It’s the darndest news: Art Linkletter has died.

The lanky, broad-smiling, grandfatherly man who could wrangle the most innocently outrageous remarks from children has died in Los Angeles at the age of 97.    Thousands of people who were kids on the “Art Linkletter’s House Party” on CBS-TV between 1952 and 1969 must feel a sting today on hearing the news.  His “People Are Funny” (1954-61) showcased more of his wit and wholesomeness in that early, unfolding era of TV.

At our house on the farm in Iowa, “House Party” typically was on TV during lunchtime.  Genial Art was so relaxed as he talked to studio audience people and guests about just about anything. He was so clever at turning answers to questions into something funny.  But the highlight of the show was the segment where three or four children sat in elevated chairs so Art could get the microphone right up to them and let them freely talk.  He’d ask a question that  required more than a yes-and-no response.  And then the kids would say, in fact, the “darndest things,”  which became a public phrase and a book title.

Many years later comedian Bill Cosby had Art on his show and showed segments of kids’ typical remarks on “House Party” with what they looked like as adults.  There was the segment where a boy was asked “what is the first thing that a fireman does when there is a four-alarm fire?” The boy responded, “He pulls his pants up.”   Another boy was asked what his father does for his mother around the house.  “He makes her a cocktail,” the youngster said. (Check out the YouTube shows).

A boy was asked what was the hardest thing about school for him, and he replied, “Buttoning my pants.”   Art talked to a girl about George Washington and he asked who George’s wife was.  “Miss America,” she said.   Another boy was asked who the boss was in his house and he said “both of them,” his mother and his father.  Art said, “Well, you’re a diplomat, aren’t you?   “No, I’m a Catholic Baptist,” he spouted.

Another girl was asked what she wanted to be when she grew up.  “A movie star,” she said.  Art asked her about what  a movie star does. She said “she has a movie star  breakfast, and goes to a movie star car and has a movie star lunch and then goes to a movie star studio….and then she goes to bed with another movie star.”  Art Linkletter would let the studio audience bellow and he made puzzling faces and moved on.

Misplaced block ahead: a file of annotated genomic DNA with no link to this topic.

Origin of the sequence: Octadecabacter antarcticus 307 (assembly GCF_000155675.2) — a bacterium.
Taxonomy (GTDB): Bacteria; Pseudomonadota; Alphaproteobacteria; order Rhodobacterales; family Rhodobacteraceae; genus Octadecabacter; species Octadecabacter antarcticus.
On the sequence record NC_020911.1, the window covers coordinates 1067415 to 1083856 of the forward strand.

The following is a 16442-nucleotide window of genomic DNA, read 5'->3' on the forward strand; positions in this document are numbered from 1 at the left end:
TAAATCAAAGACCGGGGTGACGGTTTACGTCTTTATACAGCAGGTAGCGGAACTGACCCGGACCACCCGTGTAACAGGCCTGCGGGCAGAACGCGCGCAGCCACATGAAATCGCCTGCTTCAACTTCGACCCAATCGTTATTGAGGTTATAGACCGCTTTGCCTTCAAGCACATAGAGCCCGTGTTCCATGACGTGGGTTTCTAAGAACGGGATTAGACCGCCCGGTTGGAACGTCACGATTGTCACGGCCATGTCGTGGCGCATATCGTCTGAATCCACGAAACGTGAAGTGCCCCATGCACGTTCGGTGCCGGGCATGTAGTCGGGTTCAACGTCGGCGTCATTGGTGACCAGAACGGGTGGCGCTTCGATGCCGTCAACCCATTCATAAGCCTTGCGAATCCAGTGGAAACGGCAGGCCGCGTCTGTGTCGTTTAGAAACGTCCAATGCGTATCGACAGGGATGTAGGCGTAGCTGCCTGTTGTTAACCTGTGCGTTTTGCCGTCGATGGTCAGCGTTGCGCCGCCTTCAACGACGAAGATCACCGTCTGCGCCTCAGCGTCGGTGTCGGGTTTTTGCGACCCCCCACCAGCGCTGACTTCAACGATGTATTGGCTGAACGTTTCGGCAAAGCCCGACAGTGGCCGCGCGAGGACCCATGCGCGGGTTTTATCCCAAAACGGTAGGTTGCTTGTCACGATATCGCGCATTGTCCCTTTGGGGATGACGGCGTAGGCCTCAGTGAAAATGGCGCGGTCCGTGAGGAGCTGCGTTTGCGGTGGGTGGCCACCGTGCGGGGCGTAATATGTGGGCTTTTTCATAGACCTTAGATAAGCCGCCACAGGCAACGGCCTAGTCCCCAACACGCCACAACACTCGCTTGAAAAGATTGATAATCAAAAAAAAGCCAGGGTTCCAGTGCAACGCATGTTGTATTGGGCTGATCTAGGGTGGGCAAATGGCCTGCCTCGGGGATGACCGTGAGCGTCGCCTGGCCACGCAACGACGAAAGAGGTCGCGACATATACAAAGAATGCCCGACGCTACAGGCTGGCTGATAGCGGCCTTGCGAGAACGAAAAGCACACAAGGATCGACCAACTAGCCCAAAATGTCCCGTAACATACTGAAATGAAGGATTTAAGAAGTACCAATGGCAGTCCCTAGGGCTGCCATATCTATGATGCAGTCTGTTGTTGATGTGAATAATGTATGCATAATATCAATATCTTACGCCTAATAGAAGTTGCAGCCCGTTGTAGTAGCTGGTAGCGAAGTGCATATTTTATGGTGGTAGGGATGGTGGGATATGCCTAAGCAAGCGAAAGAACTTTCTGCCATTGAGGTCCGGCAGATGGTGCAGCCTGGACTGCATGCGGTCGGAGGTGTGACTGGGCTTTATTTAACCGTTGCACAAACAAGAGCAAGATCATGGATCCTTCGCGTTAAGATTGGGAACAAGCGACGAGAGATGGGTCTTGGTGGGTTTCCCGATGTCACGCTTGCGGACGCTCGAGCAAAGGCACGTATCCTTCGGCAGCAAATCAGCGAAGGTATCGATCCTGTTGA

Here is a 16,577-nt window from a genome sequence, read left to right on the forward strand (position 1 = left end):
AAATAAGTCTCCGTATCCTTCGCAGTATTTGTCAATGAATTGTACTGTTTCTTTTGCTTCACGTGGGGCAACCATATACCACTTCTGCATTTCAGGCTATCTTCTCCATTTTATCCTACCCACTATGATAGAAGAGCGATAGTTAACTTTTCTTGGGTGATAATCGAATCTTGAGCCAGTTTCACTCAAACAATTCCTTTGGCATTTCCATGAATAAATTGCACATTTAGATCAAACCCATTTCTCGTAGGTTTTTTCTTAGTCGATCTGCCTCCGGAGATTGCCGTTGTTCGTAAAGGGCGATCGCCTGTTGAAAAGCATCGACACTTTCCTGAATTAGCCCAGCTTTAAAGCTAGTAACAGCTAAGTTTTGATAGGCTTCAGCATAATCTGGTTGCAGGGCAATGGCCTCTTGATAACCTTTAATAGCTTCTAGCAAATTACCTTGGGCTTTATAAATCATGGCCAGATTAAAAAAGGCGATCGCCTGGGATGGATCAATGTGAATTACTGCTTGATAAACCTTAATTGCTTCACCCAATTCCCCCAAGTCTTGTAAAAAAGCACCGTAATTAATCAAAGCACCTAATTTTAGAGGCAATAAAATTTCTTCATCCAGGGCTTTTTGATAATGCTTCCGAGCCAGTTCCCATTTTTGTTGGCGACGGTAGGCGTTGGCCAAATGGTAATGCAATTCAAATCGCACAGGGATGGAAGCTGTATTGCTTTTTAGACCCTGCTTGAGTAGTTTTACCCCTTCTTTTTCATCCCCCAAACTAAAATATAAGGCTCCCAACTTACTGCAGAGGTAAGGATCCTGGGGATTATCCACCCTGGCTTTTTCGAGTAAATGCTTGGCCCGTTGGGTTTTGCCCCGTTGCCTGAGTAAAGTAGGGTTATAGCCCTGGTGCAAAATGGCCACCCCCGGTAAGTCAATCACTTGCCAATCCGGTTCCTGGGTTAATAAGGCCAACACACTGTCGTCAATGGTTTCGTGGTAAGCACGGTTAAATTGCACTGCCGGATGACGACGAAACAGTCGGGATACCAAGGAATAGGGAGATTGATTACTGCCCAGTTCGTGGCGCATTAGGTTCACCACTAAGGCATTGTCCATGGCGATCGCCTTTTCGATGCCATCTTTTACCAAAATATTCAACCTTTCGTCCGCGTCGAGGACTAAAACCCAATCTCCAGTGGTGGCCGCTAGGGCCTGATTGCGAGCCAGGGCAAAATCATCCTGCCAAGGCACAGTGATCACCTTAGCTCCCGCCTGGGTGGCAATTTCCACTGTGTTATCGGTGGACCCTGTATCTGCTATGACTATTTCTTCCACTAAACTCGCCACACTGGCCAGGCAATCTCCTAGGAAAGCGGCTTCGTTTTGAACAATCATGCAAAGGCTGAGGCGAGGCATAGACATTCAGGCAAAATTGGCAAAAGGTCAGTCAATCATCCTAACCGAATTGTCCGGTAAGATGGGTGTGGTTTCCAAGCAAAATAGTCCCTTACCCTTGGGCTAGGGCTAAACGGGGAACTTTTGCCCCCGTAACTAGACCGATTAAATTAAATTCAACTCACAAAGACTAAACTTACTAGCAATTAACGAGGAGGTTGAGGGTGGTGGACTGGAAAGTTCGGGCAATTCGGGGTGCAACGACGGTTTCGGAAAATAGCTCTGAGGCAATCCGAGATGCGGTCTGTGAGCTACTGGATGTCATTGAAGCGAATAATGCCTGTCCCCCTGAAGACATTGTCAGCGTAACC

Bill Cosby noted, on his show that more than 20,000 children appeared on “House Party” from 1952 to 1970.  He then announced that the entire audience was made up of former guest children from those “House Party” shows.  They then flooded the stage and hugged him.

My home library has the 1962 book (75-cent Pocket Books) titled, “Kids STILL say the Darndest Things.”  It is illustrated with Peanuts cartoons by Charles M. Schultz.  It contains lots of children’s stories:  “Q: What does the mailman do for fun?  A: He  kisses the lady next door.”

“Q: What’s the difference between Democrats and Republicans.  A: One is real great for the country, but the other one’s just terrible.  Art asked the child, “Which is which?” Came the reply: “That’s the part I don’t know.”

“Stevie, what if you saw a hungry lion coming down the street,and he wanted to eat you?  Answer:  “I’d say, ‘Get away, I’m not cooked.”

“What does your dad do, Brenda? ”  “He has an unusual kind of job. He works in a dry cleaning plant taking marks out of men’s collars.”

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